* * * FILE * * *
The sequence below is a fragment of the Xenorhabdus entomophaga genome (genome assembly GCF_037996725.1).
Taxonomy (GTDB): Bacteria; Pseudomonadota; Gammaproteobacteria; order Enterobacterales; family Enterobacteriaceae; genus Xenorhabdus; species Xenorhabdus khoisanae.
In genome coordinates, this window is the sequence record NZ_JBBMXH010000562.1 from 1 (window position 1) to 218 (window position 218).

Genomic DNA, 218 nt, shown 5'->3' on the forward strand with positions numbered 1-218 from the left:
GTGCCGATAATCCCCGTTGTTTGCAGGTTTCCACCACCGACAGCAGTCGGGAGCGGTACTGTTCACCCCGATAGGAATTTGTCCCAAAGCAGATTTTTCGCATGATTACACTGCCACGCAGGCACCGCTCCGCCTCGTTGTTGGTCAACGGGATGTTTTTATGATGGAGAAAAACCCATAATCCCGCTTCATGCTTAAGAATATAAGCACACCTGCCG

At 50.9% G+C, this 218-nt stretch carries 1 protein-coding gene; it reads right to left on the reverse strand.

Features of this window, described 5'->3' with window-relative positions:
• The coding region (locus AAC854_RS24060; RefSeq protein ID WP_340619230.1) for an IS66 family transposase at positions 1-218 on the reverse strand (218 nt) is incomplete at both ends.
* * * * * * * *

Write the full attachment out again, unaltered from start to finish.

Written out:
The sequence below is a fragment of the Xenorhabdus entomophaga genome (genome assembly GCF_037996725.1).
Taxonomy (GTDB): Bacteria; Pseudomonadota; Gammaproteobacteria; order Enterobacterales; family Enterobacteriaceae; genus Xenorhabdus; species Xenorhabdus khoisanae.
In genome coordinates, this window is the sequence record NZ_JBBMXH010000562.1 from 1 (window position 1) to 218 (window position 218).

Genomic DNA, 218 nt, shown 5'->3' on the forward strand with positions numbered 1-218 from the left:
GTGCCGATAATCCCCGTTGTTTGCAGGTTTCCACCACCGACAGCAGTCGGGAGCGGTACTGTTCACCCCGATAGGAATTTGTCCCAAAGCAGATTTTTCGCATGATTACACTGCCACGCAGGCACCGCTCCGCCTCGTTGTTGGTCAACGGGATGTTTTTATGATGGAGAAAAACCCATAATCCCGCTTCATGCTTAAGAATATAAGCACACCTGCCG

At 50.9% G+C, this 218-nt stretch carries 1 protein-coding gene; it reads right to left on the reverse strand.

Features of this window, described 5'->3' with window-relative positions:
• The coding region (locus AAC854_RS24060; RefSeq protein ID WP_340619230.1) for an IS66 family transposase at positions 1-218 on the reverse strand (218 nt) is incomplete at both ends.